Captain Andrew Peters
The great number of vessels and the diversity of rig and name on which Capt. Andy Peters has sailed in the various capacities of master, mate, wheelsman and seaman will make this biography interesting to all the older sailor men. The Captain was born at Cape Vincent, N. Y., in 1839, and in 1864 was married to Miss Sarah Shares, of Clayton, same State. Ten years previously, in 1854, he commenced his experience as seaman on the sloop Gull, Captain Fuller, this being followed by service on other vessels in the order named. In 1855 he was appointed master of the sloop Odd Fellow, boating cordwood for the use of steameres trading down the St. Lawrence river, and plying to Ogdensburg and alternate ports in Canada with mowing machines and other agricultural implements. He was also master of the Sloop Anna Frances this season. In 1856-57 he was mate of the schooner Northerner, Captain Desbrough, which ran between Oswego and Ogdensburg and down the St. Lawrence, trading at ports on both sides. In 1857 he was seaman on the schooner Flying Cloud, of Clayton, with Captain Bowland, which boat went ashore October 18, in a northwest gale on Presque Isle; she was taken off and went into dry dock at Detroit, at which port she was subsequently loaded with flour and wheat for Ogdensburg; in 1859 she traded between Chicago and Ogdensburg.
In 1860 Mr. Peters became seaman on the schooner Stephen A. Douglas, Captain Turner, and the Ostrich. In 1861 he was seaman on the schooner Willard, Capt. John Tyler; 1862-63, second mate of the schooner Montezuma, Capt. J. Millen; 1864, seaman of the Clayton Bell; 1865, mate under Captain Panford, of the schooner Reindeer; 1866-67, mate of the Mediator, Captain Carry; 1868, mate of the schooner Brooklyn, Captain Tracey; 1869, second mate of the schooner Frank D. Barker, Capt. William Reese, 1870, mate of the schooner Monticello, Captain P. Ryan; 1872, master of the schooner Tom Martin; 1873, mate of the schooner Montcalm; 1874, mate of the schooner Mont Blanc; 1876, mate of the steamers Maine, Capt. Ira Bishop, and Lowell, Captain Berow, and second mate of the schooner Marie Scott, Captain Carter, for one trip to Oswego. Thence returning home he shipped as wheelsman on the propeller City of Toledo, Captain Knapp; in 1877 he was mate of the City of Concord. Capt. H. Brown, owned by Chamberlin. The boats of this line were tied up part of the season, and Captain Peters shipped as second mate on the steamer St. Albans, Captain Knapp. In 1878 he became mate of the steamer City of Concord. Captain Rolow, which traded most of the winter between Chicago and Ludington, making seven trips in January. In 1879 he was mate of the schooner Mont Blanc; 1880, second mate of the schooner Negaunee, Captain Mulholland, one trip; second mate of the steamer Superior, Captain Stone, and mate of the schooner Pelican, Capt. P. Donohue, three trips, being second mate the balance of the steamer City of New York, Capt. John Connors, 1881, mate of the schooner Pelican two trips, then on the schooner Queen City the balance of the season; during the winter he was employed in the Radcliffe shipyard.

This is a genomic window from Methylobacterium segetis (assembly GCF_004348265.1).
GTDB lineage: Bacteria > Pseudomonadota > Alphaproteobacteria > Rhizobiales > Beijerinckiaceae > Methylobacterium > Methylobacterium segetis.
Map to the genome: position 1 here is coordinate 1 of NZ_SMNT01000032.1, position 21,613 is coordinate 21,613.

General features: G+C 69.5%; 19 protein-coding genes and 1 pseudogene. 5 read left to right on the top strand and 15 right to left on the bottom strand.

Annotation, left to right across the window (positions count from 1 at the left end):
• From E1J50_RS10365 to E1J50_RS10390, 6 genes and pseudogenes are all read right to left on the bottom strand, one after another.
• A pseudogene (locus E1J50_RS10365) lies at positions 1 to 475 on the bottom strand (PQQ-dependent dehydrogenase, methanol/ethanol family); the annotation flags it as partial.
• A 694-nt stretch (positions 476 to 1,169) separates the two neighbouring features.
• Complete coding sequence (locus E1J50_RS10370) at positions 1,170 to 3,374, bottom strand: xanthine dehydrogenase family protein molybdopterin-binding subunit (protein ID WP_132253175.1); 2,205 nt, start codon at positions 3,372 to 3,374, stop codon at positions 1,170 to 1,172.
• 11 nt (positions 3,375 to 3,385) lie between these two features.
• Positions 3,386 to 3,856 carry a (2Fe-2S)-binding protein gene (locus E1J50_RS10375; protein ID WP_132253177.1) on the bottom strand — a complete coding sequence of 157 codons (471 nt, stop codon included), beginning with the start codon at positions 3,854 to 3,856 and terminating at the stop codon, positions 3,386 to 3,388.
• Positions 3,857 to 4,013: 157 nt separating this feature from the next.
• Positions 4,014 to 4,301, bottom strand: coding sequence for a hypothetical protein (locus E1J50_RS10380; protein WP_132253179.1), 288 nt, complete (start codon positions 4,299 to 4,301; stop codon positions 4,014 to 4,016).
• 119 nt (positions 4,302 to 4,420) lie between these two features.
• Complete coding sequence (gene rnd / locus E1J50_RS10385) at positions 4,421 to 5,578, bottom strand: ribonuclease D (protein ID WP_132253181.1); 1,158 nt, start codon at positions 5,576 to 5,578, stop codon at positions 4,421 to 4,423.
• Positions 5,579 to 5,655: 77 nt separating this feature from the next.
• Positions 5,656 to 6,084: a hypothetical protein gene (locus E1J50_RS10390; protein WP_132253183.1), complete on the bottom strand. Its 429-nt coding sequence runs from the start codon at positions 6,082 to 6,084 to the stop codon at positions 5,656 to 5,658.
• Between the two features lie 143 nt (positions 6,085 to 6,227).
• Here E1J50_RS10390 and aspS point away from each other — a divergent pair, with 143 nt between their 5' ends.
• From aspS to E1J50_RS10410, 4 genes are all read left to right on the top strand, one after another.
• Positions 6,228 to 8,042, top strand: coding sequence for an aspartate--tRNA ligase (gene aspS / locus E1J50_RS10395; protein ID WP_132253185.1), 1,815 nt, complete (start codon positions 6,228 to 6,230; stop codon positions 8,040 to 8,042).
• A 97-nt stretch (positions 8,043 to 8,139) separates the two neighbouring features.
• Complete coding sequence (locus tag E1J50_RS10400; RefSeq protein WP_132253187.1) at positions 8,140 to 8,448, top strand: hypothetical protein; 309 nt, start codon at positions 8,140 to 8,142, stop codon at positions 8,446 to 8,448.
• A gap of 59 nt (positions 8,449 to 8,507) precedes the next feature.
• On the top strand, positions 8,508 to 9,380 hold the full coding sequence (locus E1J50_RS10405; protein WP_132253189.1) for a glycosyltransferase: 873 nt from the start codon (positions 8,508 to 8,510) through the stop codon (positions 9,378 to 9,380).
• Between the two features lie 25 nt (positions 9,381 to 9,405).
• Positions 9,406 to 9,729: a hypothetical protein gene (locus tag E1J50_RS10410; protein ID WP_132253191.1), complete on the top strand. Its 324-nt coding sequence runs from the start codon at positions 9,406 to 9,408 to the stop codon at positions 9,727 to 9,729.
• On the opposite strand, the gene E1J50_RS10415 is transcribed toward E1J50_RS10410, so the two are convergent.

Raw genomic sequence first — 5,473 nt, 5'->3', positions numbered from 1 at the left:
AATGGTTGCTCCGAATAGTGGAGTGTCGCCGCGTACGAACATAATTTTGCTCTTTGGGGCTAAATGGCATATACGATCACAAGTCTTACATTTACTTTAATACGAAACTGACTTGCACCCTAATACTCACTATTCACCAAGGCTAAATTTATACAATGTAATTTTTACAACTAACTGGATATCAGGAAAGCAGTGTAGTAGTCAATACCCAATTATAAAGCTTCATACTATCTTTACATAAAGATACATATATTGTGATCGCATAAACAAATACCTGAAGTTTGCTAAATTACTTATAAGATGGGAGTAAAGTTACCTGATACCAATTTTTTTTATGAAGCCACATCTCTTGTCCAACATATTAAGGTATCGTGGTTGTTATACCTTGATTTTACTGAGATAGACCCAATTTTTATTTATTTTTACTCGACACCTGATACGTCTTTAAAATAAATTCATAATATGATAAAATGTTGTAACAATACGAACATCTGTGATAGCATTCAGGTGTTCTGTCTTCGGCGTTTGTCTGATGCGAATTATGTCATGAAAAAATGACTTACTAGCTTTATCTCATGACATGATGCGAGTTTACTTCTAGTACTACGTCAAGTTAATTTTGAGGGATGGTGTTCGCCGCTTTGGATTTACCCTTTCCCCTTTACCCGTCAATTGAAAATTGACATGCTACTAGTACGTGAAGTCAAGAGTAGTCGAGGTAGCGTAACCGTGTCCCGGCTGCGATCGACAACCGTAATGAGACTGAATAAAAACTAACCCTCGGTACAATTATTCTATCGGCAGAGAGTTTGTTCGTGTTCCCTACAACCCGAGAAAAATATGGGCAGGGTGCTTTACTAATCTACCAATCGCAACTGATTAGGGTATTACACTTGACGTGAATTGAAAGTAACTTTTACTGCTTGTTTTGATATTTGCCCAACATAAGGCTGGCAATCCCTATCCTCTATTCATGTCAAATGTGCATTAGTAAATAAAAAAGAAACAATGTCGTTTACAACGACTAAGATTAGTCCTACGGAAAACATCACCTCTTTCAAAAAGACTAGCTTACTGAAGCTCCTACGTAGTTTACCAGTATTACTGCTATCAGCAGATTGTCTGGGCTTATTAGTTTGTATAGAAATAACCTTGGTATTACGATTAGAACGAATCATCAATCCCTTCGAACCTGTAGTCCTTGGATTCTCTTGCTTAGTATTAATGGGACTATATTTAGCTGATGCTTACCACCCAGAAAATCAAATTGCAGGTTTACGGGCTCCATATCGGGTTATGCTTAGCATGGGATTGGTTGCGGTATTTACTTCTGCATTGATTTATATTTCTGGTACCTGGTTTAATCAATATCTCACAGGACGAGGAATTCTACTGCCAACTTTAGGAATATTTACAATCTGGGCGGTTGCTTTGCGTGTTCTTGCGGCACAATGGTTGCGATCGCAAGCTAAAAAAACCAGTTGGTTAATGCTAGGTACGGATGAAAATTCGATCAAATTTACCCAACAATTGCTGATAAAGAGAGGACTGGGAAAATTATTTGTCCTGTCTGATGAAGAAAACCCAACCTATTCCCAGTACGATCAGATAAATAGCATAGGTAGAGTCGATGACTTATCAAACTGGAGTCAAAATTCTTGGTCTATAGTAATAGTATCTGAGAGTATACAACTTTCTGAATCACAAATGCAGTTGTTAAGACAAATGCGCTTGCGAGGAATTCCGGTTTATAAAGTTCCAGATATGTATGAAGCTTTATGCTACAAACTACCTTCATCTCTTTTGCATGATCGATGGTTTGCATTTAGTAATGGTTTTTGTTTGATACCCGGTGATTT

In 1882 the Captain served as mate of the Queen City and the steamer Keystone; in 1883 he was mate two trips on the schooner Robert Rhodes, Captain Green, and for the balance of the season was engaged in the Radcliffe shipyard. In 1884 he was second mate on the steamer J.S. Fay, Captain Holmes; 1885, second mate of the steamer E.B. Hale, Captain Holmes, two trips, and second mate of the steamer Graves, Capt. Dick Millen, which was lost on the North Manitoulin, but Captain Peters was not aboard. In 1886 he was mate on the schooner Ishpeming part of the season and of the schooner Guiding Star, Capt. Billy Griffin, to the close of navigation; in 1887 he helped to fit out the Monterey in the spring and worked in the Radcliffe shipyard; in 1888 he was second mate of the Iron Cliff one trip and with Capt. Sid Millen on the Iron Chief three trips; in 1889 he was watchman on the steamer, Joliet, Capt. E.H. Millen, part of the season; 1890, mate of the Andrew J. Smith and J.H. Averill; 1891, watchman on the steamer Henry Chisholm part of the season and returned home sick. He worked in Grover's sail loft during the winter, and in the spring became mate of the steamer St. Louis, Capt. W.S. Carloss. In 1893 he was second mate of the Fedora, Captain Fick, laid her up at Erie July 4, fitted her out again and made two trips. In 1894; he was wheelsman in the steamer Colonial, Captain Stover, till August. In 1895 he shipped in the Quito, but did not sail, and later he shipped in the steamer Michael Groh, Capt. Vick Bonah, towing the Atwater, which was lost on the Manitoulin during the heavy gale on Lake Huron where the Africa and all hands were lost. The Michael Groh blew a soft plug out, and they were forced to pull the fire on her, making for Cheboygan. She was loaded with cedar posts for Detroit, but while on the St. Clair river, en route, her steam-chest burst, and she was towed to her destination. In 1896 Captain Peters became second mate on the Robert Wallace, transferring to the Alcona, Capt. George F. Brock, where is now keeping ship.
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This version of Volume II is based, with permission, on the work of the great volunteers at the Marine Captains Biographies site. To them goes the credit for reorganizing the content into some coherent order. The biographies in the original volume are in essentially random order.
Some of the transcription work was also done by Brendon Baillod, who maintains an excellent guide to Great Lakes Shipwreck Research.